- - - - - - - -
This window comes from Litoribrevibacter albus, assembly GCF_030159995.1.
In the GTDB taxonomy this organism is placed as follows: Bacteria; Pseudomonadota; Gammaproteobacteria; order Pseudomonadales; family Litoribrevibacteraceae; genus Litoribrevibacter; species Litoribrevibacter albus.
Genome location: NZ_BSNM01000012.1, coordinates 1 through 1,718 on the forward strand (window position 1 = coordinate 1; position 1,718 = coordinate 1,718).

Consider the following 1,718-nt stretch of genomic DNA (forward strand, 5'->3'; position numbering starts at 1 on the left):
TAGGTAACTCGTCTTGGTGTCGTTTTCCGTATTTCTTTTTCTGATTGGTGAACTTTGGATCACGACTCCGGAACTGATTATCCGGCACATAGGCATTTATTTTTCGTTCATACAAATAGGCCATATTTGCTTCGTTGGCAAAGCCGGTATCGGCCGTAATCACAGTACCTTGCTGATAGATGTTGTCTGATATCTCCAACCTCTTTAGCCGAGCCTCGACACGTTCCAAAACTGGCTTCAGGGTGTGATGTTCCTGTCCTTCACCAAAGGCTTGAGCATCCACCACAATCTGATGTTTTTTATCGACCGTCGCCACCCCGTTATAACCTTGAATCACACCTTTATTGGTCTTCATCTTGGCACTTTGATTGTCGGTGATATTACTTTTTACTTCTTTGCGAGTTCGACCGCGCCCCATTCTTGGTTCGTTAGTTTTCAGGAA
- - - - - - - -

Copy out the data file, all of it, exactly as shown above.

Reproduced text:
This window comes from Litoribrevibacter albus, assembly GCF_030159995.1.
In the GTDB taxonomy this organism is placed as follows: Bacteria; Pseudomonadota; Gammaproteobacteria; order Pseudomonadales; family Litoribrevibacteraceae; genus Litoribrevibacter; species Litoribrevibacter albus.
Genome location: NZ_BSNM01000012.1, coordinates 1 through 1,718 on the forward strand (window position 1 = coordinate 1; position 1,718 = coordinate 1,718).

Consider the following 1,718-nt stretch of genomic DNA (forward strand, 5'->3'; position numbering starts at 1 on the left):
TAGGTAACTCGTCTTGGTGTCGTTTTCCGTATTTCTTTTTCTGATTGGTGAACTTTGGATCACGACTCCGGAACTGATTATCCGGCACATAGGCATTTATTTTTCGTTCATACAAATAGGCCATATTTGCTTCGTTGGCAAAGCCGGTATCGGCCGTAATCACAGTACCTTGCTGATAGATGTTGTCTGATATCTCCAACCTCTTTAGCCGAGCCTCGACACGTTCCAAAACTGGCTTCAGGGTGTGATGTTCCTGTCCTTCACCAAAGGCTTGAGCATCCACCACAATCTGATGTTTTTTATCGACCGTCGCCACCCCGTTATAACCTTGAATCACACCTTTATTGGTCTTCATCTTGGCACTTTGATTGTCGGTGATATTACTTTTTACTTCTTTGCGAGTTCGACCGCGCCCCATTCTTGGTTCGTTAGTTTTCAGGAA